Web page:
courtesy Jeff Wexter
Case Western Reserve University’s South Asian a capella group, Dhamakapella, will be hosting their first ever Spring Invitational tomorrow, Apr. 6.
The concert is historic for the group. “It’s the biggest event I think Dhamakapella’s ever had,” said freshman member Andrew Santin.
Held at Harkness Chapel, appetizers will be served at 6:30 p.m. followed by the much-anticipated performance at 7:00 p.m.
“Our goal is to pack as many people as possible, legally, into Harkness chapel,” said Dhamakapella music director Sahaana Sridhar.
After this week’s ticket sales, any student who happened to stroll by Dhamakapella’s ticket-selling table at Nord Hall is sure to know about the event. However, many students do not really know what Dhamakapella is, other than a singing group that has something to do with Indian culture.
The label “South Asian a capella” seems at first discriminative, but the group itself is incredibly diverse. “When CWRU sees ‘Dhamakapella,’ they see ‘that brown group,’” said Dhamakapella president Jeff Wexler. “We pride ourselves on diversity. It’s intimidating.”
“Especially when we win,” added Sridhar.
Dhamakapella has competed in two different competitions this past year: one in Philadelphia and one in Iowa. At the Philadephia competition, Dhamakapella competed against Michigan State University’s Spartan Sur, a group that will also be singing at the Spring Invitational tomorrow.
Other performing groups are Georgia Technical University’s Taal Tadka and CWRU’s own Speakeasy. Sridhar is especially excited about the new a capella groups that will be performing at the event.
“We’re the only South Asian a capella group CWRU has heard,” said Sridhar, who is very excited about bringing some new singing groups to CWRU’s campus. “The four teams performing are all fun and great to watch on stage.”
One aspect of Dhamakapella’s energetic shows that sets them apart from other groups is their choreography. With synchronized movement grooving along with Dhamakapella’s fused American and South Asian tunes, the show is sure to keep the audience entertained.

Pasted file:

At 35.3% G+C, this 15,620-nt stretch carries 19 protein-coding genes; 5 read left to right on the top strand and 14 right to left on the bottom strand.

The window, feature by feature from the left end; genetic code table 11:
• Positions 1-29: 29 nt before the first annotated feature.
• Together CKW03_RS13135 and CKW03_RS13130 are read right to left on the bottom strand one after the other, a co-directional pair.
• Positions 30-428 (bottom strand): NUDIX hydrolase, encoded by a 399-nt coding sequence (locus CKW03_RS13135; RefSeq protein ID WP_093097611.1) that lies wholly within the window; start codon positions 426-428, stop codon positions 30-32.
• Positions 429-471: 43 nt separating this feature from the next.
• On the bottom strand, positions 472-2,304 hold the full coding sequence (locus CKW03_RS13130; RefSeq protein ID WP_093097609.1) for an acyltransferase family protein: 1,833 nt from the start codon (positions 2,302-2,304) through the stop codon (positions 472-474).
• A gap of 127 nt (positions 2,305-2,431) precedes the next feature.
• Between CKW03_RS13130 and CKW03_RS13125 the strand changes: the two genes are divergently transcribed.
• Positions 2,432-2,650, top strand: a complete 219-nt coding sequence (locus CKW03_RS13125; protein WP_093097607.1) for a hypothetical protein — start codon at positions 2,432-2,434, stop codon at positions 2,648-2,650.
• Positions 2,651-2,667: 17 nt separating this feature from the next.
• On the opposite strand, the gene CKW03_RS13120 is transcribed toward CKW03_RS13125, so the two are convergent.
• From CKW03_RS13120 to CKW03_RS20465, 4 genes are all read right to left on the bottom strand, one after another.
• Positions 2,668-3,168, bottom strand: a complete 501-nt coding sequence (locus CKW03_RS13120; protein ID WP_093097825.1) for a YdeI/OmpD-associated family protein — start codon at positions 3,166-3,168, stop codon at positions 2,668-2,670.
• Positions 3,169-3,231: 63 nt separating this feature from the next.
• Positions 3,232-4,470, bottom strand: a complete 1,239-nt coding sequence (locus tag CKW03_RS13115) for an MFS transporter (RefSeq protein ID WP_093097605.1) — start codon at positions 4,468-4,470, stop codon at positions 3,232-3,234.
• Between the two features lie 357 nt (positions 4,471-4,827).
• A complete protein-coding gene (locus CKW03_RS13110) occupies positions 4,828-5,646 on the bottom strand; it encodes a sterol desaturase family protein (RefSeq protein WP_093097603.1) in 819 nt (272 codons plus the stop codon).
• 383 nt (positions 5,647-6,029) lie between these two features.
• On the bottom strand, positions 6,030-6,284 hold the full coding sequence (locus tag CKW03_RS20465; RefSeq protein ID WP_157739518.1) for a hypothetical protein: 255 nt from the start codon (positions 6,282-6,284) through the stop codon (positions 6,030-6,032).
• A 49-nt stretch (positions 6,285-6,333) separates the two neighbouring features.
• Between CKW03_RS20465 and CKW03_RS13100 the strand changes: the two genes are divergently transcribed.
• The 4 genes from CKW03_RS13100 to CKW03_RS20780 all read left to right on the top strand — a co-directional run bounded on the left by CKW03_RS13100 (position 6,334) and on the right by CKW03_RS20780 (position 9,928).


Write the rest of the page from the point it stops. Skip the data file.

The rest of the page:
Members, who choose songs that they think the crowd will respond well to, arrange all the songs the group performs. Santin joked, “It’s a little tough for my Italian self to get a solo in all these Indian songs.”
Swaying in and out of different musical realms, the fused songs are meant to do more than just create a catchy piece for competitions and shows. “It’s about bridging two completely different cultures and mashing them together,” said Wexler.
Wexler joined Dhamakapella because of its uniqueness from other groups he had heard before. “It was the best decision in my life,” he mentioned.
Now president of the group, there is no question in Wexler’s dedication to Dhamakapella. “It’s like a big family,” he said.
Santin echoed the family-like qualities of the group. Earlier in his freshman year, Santin applied for many different singing groups on campus but decided to ultimately follow through with Dhamakapella. “I stuck with it because I formed such a connection with the group,” he said.
“I’ve heard fusion music and thought it would be fun,” said Sridhar, who joined the group for its unconventional tunes.
As far as leading the group goes, Sridhar believes she and Wexler are well suited to take on their positions as Music Director and President, respectively. “We were the people for the jobs,” she said.
The show tomorrow features several new mashups, including “Hips Don’t Lie/ Sheila Ki Jawani” and “ Pushing Me Away/ Woh Lamhe,” along with “a couple of other surprises,” according to Sridhar.
Dhamakapella will honor its supportive alumni by dedicating a song to graduated members, and any alumni in attendance will join in with the group to sing as well. The concert has taken on another meaning, becoming a reunion for the tightly knit singers.
Many plans are in store for tomorrow’s performance, including an after party at the Jolly Scholar immediately following the concert. The party includes drink specials for those of age and celebration with the a cappela groups. “The ticket [to the performance] is your ticket to the Jolly Scholar after party,” said Wexler.
Pre-sale tickets for undergraduates from the Nord table are $5 and $7 at the door. Graduate students can get in for $8, while the cost rises slightly for community members to $10.